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Photograph by Dave Robinson
Take a Tree Bath

The Japanese belief that their practice of “forest bathing” is good for body and mind now has some scientific backing. For eight years, researchers in Japan studied the physiological and psychological effects of spending time among trees, and found it significantly improves immune function, lowers stress, and reduces hostility and depression. “Forest environments can be viewed as therapeutic landscapes,” they concluded.

Silence Heals

Being hospitalized is stressful enough, but the constant beeping, buzzing, ringing of hospital monitors—an average of one every 11 minutes, according to a study—makes the experience downright nerve-wracking. And the effect extends to hospital staff: “Alarm fatigue” is so commonplace that doctors and nurses often stop noticing the sounds, diminishing their effectiveness.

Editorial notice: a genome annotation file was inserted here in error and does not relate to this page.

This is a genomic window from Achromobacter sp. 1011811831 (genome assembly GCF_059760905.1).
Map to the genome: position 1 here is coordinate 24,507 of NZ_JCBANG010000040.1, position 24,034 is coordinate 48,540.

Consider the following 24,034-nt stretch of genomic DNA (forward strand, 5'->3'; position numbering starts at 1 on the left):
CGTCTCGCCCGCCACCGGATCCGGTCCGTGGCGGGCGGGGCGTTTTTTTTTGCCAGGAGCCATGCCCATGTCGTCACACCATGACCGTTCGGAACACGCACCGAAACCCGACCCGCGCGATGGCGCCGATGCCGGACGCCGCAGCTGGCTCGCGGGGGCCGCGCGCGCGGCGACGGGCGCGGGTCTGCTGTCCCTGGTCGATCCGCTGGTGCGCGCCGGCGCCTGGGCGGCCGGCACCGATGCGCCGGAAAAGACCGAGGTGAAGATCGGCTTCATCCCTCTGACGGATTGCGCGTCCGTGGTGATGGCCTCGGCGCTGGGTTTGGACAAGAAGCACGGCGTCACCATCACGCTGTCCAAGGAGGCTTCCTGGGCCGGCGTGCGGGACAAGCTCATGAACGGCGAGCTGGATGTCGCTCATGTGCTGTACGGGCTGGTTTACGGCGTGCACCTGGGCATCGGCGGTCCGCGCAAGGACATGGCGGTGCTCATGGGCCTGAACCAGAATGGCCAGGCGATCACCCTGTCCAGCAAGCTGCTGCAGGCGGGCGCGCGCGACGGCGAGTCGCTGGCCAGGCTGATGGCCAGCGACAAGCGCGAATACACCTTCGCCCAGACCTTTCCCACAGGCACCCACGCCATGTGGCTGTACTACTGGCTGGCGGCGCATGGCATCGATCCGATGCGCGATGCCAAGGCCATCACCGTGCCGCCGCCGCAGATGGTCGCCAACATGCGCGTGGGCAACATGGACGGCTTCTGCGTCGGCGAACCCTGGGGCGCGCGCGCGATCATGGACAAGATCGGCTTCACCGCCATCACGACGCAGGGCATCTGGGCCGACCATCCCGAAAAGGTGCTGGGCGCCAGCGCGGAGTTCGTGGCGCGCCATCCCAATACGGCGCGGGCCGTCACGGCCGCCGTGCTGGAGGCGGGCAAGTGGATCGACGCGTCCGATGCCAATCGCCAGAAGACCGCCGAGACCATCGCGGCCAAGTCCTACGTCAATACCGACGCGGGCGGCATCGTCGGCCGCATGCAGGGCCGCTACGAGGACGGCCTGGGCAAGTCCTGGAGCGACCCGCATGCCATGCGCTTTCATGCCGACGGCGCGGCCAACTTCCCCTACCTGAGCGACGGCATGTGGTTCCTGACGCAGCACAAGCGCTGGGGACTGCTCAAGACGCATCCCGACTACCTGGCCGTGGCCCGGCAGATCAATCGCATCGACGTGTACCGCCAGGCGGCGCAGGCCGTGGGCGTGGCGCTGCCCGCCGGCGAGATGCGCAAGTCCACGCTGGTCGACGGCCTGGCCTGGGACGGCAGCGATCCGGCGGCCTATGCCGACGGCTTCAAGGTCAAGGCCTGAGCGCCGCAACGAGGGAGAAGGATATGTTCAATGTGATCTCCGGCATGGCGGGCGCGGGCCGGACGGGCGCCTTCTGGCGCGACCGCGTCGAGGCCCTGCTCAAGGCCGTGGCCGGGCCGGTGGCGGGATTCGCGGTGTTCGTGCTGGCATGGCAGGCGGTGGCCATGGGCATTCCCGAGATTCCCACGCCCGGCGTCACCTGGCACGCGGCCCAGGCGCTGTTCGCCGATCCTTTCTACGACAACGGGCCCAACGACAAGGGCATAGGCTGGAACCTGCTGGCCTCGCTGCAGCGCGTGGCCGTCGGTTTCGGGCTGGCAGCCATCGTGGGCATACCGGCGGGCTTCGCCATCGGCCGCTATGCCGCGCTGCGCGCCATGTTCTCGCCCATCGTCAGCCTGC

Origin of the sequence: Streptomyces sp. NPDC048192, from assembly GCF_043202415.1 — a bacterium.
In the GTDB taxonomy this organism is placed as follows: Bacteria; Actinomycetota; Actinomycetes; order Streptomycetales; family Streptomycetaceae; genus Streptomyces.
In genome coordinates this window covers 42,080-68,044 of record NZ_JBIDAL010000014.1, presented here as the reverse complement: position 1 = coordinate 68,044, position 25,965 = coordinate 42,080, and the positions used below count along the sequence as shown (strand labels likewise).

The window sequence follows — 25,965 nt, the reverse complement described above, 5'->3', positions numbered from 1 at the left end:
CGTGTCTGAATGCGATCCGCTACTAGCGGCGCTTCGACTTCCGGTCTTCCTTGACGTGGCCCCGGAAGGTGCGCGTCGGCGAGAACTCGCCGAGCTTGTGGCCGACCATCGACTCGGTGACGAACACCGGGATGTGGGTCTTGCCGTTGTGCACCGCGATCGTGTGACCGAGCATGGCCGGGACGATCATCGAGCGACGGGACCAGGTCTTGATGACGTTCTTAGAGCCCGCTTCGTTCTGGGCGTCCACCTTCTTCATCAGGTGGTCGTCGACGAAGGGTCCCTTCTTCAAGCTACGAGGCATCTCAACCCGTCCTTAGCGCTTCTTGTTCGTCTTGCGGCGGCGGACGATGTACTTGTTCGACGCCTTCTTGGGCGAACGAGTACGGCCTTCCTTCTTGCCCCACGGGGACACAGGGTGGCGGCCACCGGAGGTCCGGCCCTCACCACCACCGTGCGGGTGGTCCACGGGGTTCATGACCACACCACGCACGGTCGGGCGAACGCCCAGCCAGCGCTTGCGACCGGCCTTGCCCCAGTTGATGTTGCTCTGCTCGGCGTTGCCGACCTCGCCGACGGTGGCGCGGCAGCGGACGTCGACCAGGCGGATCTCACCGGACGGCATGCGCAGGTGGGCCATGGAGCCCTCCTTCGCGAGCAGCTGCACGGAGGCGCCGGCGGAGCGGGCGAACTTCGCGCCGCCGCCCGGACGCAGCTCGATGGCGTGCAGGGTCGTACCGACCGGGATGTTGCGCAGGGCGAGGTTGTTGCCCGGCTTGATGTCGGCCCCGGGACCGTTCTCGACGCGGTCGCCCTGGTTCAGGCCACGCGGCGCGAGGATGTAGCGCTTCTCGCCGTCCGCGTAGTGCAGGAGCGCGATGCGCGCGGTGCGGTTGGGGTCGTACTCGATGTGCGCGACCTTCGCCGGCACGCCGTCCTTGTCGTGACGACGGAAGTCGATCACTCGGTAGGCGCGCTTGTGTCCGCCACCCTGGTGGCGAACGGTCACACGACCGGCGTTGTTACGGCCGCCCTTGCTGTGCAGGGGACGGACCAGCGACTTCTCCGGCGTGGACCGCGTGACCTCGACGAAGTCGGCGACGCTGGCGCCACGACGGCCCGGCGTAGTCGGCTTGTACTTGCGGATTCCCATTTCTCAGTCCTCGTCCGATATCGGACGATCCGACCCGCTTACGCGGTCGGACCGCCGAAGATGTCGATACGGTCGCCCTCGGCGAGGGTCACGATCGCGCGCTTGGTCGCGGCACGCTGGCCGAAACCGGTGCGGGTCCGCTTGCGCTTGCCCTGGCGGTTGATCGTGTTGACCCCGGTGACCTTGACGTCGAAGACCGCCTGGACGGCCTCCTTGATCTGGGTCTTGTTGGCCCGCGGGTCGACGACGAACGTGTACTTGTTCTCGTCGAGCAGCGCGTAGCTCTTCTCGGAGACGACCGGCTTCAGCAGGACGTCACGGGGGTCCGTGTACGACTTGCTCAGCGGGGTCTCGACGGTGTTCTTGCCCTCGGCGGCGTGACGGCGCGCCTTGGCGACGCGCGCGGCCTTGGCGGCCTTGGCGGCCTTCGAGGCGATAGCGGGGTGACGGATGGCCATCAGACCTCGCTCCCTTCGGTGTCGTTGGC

After her own hospitalization, ambient musician Yoko K. Sen was determined to make hospitals more peaceful. Working with Johns Hopkins Sibley Innovation Hub, she’s experimenting with adding music, aromatherapy, and moving projections to patient rooms and “tranquility” areas for hospital staff.

A Tale of Two More Cities

Storefront meditation studios/bars/spas keep opening in urban centers: Bar À Méditation is in the Opera district in Paris, and Inhere (inset) opened recently in the City of London.

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